It is okay to feel sad. We have all heard well-meaning adults communicate versions of the message, “Don’t feel sad.” When we invalidate children’s feelings in this way, it sends the message that their feelings are not okay. While we would prefer that our children are happy, telling them not to feel sad only causes them to feel shame about these emotions and to hide them from us. Sadness is a normal human reaction and instead of telling children NOT to feel, we want to teach them that it is OKAY to feel and they will be okay in doing so. If your child broke a leg we wouldn’t tell him or her not to feel hurt. Emotional pain should be accepted in the same ways in which we tolerate physical pain.
Help your child by naming the feeling/emotion. Sometimes, children (especially younger ones) have difficulty understanding and labeling their emotions. They might be aware that their tummy feels tight or that their heart is beating faster, but they cannot connect these physical sensations to particular emotions. As parents, we can help our children to connect their physical sensations to their feelings so they can more easily make sense of and process what they are experiencing.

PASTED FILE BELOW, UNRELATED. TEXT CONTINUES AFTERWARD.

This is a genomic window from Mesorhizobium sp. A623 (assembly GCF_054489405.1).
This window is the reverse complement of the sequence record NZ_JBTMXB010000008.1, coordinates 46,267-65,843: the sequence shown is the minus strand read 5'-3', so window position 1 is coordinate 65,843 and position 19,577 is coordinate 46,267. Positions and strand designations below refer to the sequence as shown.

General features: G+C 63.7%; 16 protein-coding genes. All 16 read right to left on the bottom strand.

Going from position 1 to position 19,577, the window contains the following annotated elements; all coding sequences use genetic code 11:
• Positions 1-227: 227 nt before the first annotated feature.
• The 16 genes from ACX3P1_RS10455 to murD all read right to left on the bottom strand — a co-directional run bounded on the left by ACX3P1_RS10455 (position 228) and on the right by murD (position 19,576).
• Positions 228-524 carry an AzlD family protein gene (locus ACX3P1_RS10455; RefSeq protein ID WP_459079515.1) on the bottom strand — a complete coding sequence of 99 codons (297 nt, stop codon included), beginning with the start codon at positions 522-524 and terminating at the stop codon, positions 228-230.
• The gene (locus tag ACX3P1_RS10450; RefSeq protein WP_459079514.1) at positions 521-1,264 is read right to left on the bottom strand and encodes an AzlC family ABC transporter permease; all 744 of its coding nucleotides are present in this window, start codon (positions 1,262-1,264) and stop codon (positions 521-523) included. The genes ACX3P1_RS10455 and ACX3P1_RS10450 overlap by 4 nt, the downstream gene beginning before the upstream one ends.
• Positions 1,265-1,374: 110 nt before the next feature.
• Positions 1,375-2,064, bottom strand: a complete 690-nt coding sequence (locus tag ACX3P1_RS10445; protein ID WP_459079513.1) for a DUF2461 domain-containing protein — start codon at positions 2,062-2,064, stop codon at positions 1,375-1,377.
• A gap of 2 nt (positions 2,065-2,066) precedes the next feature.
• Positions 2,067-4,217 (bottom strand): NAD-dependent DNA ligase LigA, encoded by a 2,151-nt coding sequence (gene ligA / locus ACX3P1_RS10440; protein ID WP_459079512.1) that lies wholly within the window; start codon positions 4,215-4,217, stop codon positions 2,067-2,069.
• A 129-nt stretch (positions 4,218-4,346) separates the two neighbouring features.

Losses cannot just be replaced. Well-meaning parents often will say things to grieving children such as, “I’m sorry your pet died, but we will get another one soon.” In addition to sending the message that it is not okay to feel sad, parents are communicating that relationships are replaceable. Help children to mourn the loss of a loved one or beloved possession in a meaningful way, which in turn teaches them that each relationship is unique and special. There is always time to form new relationships (or get a new pet), but every relationship is separate and unique from another.